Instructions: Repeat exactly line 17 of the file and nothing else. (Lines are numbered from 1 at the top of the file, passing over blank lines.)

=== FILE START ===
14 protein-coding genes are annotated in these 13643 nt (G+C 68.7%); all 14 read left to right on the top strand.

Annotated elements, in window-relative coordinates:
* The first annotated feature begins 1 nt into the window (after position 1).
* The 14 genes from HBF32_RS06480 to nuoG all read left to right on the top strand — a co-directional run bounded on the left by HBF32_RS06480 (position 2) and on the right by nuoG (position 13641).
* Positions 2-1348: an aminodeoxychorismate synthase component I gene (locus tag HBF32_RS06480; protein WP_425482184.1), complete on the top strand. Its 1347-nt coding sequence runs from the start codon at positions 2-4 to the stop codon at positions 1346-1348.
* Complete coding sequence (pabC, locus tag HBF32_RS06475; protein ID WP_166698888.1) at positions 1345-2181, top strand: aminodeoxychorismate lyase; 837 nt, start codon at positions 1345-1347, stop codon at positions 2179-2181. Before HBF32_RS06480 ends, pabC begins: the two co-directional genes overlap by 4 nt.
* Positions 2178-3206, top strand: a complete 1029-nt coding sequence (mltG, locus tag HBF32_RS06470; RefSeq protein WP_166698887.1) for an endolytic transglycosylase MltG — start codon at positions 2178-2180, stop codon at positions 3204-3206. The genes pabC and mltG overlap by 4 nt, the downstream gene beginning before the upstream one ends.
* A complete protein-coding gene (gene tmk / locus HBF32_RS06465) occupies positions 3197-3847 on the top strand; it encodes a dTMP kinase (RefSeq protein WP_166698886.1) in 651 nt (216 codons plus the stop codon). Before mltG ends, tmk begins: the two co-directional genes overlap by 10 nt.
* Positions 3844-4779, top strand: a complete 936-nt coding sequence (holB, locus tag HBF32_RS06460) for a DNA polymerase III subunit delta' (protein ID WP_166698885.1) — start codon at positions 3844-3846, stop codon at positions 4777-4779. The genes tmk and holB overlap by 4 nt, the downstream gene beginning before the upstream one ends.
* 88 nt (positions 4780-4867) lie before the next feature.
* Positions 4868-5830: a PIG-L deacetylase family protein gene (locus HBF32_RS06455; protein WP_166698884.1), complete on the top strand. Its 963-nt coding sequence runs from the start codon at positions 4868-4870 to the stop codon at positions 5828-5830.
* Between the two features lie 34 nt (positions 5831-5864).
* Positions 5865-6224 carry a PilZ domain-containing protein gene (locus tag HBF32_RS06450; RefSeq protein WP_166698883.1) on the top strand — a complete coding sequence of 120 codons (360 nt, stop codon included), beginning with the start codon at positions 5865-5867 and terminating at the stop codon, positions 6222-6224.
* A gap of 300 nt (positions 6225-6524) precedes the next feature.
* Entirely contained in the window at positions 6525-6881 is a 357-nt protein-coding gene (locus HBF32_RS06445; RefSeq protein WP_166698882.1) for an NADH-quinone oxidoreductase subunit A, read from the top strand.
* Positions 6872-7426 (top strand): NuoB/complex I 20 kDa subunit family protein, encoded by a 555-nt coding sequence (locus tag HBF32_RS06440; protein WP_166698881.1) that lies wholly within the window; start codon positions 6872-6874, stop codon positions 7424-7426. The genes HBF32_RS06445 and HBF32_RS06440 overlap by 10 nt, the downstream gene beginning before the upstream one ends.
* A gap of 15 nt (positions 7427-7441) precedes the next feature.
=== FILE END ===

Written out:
* A gap of 15 nt (positions 7427-7441) precedes the next feature.